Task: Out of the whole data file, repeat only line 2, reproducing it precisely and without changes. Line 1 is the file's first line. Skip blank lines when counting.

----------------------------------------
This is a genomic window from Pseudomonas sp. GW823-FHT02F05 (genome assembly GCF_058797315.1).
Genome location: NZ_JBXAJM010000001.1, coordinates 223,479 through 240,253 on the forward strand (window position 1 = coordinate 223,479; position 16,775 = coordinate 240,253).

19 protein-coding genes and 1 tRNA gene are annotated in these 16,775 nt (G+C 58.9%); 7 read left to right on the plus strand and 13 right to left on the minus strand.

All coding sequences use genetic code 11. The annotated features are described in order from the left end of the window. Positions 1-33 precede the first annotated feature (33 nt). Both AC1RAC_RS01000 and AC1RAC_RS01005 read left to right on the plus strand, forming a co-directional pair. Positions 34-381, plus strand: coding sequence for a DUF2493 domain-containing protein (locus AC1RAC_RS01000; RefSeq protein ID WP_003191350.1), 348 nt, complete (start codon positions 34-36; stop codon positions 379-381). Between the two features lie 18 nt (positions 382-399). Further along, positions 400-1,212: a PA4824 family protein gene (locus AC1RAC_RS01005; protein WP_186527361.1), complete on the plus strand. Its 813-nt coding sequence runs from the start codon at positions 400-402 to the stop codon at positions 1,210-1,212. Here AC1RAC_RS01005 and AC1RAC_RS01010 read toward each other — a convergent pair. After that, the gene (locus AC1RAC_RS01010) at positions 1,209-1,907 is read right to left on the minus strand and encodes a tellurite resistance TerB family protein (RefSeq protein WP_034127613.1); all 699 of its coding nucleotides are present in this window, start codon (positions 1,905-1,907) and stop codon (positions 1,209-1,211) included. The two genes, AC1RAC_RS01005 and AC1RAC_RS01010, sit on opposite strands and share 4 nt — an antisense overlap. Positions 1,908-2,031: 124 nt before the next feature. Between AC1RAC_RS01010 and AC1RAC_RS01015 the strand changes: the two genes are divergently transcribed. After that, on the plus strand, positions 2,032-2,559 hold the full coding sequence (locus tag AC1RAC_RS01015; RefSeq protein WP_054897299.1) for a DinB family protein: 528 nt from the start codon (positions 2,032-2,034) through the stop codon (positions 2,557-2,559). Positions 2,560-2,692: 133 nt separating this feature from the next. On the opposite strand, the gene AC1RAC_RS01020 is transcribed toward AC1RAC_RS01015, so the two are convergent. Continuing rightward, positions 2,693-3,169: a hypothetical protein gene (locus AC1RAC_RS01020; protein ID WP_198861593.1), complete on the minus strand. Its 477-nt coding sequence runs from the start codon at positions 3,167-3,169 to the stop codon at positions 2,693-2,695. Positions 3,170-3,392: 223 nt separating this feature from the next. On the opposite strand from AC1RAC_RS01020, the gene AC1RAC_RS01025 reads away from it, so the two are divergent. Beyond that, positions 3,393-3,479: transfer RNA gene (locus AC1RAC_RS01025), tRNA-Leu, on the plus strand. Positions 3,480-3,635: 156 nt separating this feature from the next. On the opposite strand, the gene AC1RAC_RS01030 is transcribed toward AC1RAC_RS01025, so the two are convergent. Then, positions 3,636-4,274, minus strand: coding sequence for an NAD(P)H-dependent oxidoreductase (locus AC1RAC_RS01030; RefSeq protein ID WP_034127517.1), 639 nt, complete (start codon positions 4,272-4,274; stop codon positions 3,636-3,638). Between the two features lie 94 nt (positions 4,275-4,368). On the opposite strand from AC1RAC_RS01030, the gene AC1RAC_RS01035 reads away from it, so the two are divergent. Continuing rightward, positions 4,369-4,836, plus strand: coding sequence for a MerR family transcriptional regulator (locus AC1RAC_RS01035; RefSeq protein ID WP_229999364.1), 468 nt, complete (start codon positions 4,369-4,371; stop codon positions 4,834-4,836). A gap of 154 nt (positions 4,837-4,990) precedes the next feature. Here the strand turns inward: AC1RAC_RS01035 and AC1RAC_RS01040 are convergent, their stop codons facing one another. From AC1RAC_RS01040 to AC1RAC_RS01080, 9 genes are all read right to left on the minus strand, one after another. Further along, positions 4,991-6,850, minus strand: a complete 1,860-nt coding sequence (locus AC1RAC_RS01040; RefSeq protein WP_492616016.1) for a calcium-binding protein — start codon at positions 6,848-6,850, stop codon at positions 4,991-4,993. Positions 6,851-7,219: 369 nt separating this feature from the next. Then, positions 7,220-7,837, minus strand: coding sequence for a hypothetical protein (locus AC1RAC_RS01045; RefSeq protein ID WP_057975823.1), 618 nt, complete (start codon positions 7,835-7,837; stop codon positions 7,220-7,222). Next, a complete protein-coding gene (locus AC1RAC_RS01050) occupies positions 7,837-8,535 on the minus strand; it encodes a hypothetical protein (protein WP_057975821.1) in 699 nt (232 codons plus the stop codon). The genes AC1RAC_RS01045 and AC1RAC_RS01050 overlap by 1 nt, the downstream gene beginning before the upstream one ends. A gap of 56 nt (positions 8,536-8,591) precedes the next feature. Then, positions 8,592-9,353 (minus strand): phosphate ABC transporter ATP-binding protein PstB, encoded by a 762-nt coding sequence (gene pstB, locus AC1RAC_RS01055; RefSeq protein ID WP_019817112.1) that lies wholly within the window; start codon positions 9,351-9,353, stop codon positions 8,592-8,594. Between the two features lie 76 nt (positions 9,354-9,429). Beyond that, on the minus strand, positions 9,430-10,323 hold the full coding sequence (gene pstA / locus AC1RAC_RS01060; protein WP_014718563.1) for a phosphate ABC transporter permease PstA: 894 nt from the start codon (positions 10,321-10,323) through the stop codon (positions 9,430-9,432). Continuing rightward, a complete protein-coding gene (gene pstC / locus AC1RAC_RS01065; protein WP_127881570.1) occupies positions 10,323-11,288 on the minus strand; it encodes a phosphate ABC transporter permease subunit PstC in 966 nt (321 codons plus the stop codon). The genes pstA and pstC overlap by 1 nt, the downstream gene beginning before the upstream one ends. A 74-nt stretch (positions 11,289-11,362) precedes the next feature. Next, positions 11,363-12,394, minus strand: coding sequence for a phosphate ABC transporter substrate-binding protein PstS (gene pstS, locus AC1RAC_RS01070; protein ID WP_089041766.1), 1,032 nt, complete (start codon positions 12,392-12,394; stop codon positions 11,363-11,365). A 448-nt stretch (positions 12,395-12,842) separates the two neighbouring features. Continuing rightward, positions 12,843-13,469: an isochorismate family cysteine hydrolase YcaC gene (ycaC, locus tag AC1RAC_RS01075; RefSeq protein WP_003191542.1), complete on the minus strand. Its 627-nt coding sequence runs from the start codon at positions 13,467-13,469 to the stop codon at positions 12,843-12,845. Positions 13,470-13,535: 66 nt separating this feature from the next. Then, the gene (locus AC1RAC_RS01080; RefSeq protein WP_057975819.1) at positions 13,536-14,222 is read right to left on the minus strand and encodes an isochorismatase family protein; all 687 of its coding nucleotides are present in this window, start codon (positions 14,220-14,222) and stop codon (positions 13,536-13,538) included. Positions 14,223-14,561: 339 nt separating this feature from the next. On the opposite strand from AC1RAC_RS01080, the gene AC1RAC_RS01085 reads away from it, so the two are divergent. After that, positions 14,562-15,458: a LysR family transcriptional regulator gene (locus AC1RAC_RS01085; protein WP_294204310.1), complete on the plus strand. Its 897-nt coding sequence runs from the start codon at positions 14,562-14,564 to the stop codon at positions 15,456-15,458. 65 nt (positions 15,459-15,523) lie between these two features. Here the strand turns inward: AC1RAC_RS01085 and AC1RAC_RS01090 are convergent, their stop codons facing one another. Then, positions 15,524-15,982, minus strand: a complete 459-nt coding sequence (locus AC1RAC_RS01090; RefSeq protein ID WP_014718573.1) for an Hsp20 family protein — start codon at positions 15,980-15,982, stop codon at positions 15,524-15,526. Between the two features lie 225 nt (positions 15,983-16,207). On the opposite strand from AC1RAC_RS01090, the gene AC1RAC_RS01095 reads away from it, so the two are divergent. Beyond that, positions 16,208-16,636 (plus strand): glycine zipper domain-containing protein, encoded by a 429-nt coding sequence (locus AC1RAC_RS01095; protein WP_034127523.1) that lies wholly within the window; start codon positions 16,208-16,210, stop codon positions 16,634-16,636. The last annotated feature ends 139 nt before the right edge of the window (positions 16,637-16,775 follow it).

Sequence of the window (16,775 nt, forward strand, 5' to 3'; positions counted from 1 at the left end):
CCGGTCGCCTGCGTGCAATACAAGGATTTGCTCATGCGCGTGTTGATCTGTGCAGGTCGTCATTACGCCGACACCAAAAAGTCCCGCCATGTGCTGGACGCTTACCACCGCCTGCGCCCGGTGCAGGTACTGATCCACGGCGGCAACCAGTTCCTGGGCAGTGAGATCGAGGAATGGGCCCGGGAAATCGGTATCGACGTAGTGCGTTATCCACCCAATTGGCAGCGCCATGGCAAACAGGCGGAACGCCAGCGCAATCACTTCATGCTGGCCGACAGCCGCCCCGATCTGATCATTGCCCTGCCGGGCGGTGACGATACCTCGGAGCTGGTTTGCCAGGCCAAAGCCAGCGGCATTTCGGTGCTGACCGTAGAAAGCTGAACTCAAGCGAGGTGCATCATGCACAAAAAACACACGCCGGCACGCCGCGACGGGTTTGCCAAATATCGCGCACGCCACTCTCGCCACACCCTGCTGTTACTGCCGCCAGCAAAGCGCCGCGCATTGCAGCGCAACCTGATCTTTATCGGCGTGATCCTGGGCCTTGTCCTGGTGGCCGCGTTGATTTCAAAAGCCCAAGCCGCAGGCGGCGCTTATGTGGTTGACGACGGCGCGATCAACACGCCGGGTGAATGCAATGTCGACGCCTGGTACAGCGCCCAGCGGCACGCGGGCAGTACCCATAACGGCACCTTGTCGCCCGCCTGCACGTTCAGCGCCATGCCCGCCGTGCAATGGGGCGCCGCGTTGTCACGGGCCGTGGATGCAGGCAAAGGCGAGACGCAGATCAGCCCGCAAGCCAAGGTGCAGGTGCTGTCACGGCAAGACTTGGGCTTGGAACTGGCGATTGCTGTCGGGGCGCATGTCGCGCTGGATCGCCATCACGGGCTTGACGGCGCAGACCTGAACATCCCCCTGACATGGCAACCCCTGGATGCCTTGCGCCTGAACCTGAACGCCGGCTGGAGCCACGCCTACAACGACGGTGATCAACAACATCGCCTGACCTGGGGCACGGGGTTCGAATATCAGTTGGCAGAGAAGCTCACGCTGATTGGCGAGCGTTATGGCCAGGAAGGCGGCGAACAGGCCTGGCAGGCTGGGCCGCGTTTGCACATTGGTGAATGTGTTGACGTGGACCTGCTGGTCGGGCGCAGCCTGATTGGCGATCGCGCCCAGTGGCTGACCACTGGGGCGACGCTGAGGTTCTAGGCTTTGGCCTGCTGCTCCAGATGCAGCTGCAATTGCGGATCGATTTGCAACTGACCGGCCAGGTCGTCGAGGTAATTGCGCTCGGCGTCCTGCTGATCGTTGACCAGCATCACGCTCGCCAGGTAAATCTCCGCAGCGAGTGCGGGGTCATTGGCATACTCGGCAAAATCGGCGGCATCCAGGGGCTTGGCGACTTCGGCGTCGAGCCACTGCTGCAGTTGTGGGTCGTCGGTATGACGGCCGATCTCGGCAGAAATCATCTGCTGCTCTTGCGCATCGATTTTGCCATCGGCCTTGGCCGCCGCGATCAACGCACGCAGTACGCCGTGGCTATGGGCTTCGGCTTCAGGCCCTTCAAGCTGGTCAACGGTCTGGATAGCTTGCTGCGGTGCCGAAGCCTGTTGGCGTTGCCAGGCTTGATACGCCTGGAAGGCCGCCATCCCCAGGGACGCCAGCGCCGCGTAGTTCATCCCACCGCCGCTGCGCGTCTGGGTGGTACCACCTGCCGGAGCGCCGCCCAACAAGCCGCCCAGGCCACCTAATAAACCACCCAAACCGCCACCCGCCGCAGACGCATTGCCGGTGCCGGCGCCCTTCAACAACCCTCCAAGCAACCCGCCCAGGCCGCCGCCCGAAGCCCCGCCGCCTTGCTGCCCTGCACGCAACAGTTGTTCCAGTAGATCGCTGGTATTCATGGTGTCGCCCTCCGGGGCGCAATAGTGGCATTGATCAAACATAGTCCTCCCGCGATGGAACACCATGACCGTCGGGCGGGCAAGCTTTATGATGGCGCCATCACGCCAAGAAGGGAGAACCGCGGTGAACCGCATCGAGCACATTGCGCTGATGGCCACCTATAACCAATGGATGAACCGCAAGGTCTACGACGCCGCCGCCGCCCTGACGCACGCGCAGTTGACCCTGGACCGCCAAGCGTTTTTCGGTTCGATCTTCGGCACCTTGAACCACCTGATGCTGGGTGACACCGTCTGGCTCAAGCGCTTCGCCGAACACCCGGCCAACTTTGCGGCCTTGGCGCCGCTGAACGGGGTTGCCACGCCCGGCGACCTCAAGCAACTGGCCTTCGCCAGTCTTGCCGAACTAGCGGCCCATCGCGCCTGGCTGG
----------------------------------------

Genome location: NZ_JBXAJM010000001.1, coordinates 223,479 through 240,253 on the forward strand (window position 1 = coordinate 223,479; position 16,775 = coordinate 240,253).